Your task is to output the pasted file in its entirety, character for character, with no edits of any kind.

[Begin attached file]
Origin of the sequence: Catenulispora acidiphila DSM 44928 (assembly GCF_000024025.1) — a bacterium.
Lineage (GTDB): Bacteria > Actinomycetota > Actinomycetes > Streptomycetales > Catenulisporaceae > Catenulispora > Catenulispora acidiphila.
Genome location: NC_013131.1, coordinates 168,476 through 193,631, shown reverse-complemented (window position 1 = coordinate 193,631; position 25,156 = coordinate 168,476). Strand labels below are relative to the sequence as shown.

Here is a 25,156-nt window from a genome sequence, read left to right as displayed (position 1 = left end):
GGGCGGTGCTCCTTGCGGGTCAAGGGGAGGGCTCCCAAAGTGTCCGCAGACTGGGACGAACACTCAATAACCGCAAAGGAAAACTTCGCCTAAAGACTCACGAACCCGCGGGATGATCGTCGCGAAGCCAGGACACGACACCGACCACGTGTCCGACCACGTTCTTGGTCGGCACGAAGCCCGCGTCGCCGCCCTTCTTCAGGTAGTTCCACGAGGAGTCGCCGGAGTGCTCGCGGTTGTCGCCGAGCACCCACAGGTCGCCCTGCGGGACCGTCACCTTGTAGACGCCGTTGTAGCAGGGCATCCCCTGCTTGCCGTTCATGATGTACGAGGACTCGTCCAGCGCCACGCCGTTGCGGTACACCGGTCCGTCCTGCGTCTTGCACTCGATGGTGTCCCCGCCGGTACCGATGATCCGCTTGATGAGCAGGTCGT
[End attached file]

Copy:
Origin of the sequence: Catenulispora acidiphila DSM 44928 (assembly GCF_000024025.1) — a bacterium.
Lineage (GTDB): Bacteria > Actinomycetota > Actinomycetes > Streptomycetales > Catenulisporaceae > Catenulispora > Catenulispora acidiphila.
Genome location: NC_013131.1, coordinates 168,476 through 193,631, shown reverse-complemented (window position 1 = coordinate 193,631; position 25,156 = coordinate 168,476). Strand labels below are relative to the sequence as shown.

Here is a 25,156-nt window from a genome sequence, read left to right as displayed (position 1 = left end):
GGGCGGTGCTCCTTGCGGGTCAAGGGGAGGGCTCCCAAAGTGTCCGCAGACTGGGACGAACACTCAATAACCGCAAAGGAAAACTTCGCCTAAAGACTCACGAACCCGCGGGATGATCGTCGCGAAGCCAGGACACGACACCGACCACGTGTCCGACCACGTTCTTGGTCGGCACGAAGCCCGCGTCGCCGCCCTTCTTCAGGTAGTTCCACGAGGAGTCGCCGGAGTGCTCGCGGTTGTCGCCGAGCACCCACAGGTCGCCCTGCGGGACCGTCACCTTGTAGACGCCGTTGTAGCAGGGCATCCCCTGCTTGCCGTTCATGATGTACGAGGACTCGTCCAGCGCCACGCCGTTGCGGTACACCGGTCCGTCCTGCGTCTTGCACTCGATGGTGTCCCCGCCGGTACCGATGATCCGCTTGATGAGCAGGTCGT